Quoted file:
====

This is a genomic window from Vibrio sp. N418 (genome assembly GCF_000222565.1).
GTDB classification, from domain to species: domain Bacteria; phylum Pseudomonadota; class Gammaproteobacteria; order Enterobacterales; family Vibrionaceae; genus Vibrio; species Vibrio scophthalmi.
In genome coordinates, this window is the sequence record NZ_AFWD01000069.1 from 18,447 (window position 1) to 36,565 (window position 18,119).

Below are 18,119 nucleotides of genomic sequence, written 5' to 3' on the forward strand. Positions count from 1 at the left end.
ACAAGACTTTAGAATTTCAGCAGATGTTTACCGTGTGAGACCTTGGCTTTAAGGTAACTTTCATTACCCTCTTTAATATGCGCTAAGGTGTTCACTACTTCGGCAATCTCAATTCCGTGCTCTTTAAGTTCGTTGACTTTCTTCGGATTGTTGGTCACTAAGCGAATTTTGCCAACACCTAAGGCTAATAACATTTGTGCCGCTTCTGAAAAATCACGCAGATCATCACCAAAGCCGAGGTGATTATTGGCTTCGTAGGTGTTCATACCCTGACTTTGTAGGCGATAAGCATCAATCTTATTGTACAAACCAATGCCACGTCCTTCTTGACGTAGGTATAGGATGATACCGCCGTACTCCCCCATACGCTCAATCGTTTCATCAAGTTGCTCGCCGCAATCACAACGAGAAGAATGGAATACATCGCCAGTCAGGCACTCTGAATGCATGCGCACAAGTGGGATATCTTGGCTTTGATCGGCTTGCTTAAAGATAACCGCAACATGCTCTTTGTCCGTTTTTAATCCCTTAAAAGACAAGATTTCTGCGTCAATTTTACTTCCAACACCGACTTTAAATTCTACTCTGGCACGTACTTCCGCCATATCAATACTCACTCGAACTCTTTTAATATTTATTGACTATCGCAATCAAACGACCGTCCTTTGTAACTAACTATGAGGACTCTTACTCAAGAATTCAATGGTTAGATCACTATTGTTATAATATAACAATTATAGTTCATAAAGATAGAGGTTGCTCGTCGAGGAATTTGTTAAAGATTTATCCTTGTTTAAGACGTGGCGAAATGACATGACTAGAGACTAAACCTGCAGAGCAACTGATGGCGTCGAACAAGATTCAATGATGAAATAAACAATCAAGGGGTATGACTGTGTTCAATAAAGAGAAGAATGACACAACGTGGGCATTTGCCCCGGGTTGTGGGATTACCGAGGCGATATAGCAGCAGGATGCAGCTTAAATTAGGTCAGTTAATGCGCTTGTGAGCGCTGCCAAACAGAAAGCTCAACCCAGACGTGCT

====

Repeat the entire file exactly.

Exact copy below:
This is a genomic window from Vibrio sp. N418 (genome assembly GCF_000222565.1).
GTDB classification, from domain to species: domain Bacteria; phylum Pseudomonadota; class Gammaproteobacteria; order Enterobacterales; family Vibrionaceae; genus Vibrio; species Vibrio scophthalmi.
In genome coordinates, this window is the sequence record NZ_AFWD01000069.1 from 18,447 (window position 1) to 36,565 (window position 18,119).

Below are 18,119 nucleotides of genomic sequence, written 5' to 3' on the forward strand. Positions count from 1 at the left end.
ACAAGACTTTAGAATTTCAGCAGATGTTTACCGTGTGAGACCTTGGCTTTAAGGTAACTTTCATTACCCTCTTTAATATGCGCTAAGGTGTTCACTACTTCGGCAATCTCAATTCCGTGCTCTTTAAGTTCGTTGACTTTCTTCGGATTGTTGGTCACTAAGCGAATTTTGCCAACACCTAAGGCTAATAACATTTGTGCCGCTTCTGAAAAATCACGCAGATCATCACCAAAGCCGAGGTGATTATTGGCTTCGTAGGTGTTCATACCCTGACTTTGTAGGCGATAAGCATCAATCTTATTGTACAAACCAATGCCACGTCCTTCTTGACGTAGGTATAGGATGATACCGCCGTACTCCCCCATACGCTCAATCGTTTCATCAAGTTGCTCGCCGCAATCACAACGAGAAGAATGGAATACATCGCCAGTCAGGCACTCTGAATGCATGCGCACAAGTGGGATATCTTGGCTTTGATCGGCTTGCTTAAAGATAACCGCAACATGCTCTTTGTCCGTTTTTAATCCCTTAAAAGACAAGATTTCTGCGTCAATTTTACTTCCAACACCGACTTTAAATTCTACTCTGGCACGTACTTCCGCCATATCAATACTCACTCGAACTCTTTTAATATTTATTGACTATCGCAATCAAACGACCGTCCTTTGTAACTAACTATGAGGACTCTTACTCAAGAATTCAATGGTTAGATCACTATTGTTATAATATAACAATTATAGTTCATAAAGATAGAGGTTGCTCGTCGAGGAATTTGTTAAAGATTTATCCTTGTTTAAGACGTGGCGAAATGACATGACTAGAGACTAAACCTGCAGAGCAACTGATGGCGTCGAACAAGATTCAATGATGAAATAAACAATCAAGGGGTATGACTGTGTTCAATAAAGAGAAGAATGACACAACGTGGGCATTTGCCCCGGGTTGTGGGATTACCGAGGCGATATAGCAGCAGGATGCAGCTTAAATTAGGTCAGTTAATGCGCTTGTGAGCGCTGCCAAACAGAAAGCTCAACCCAGACGTGCT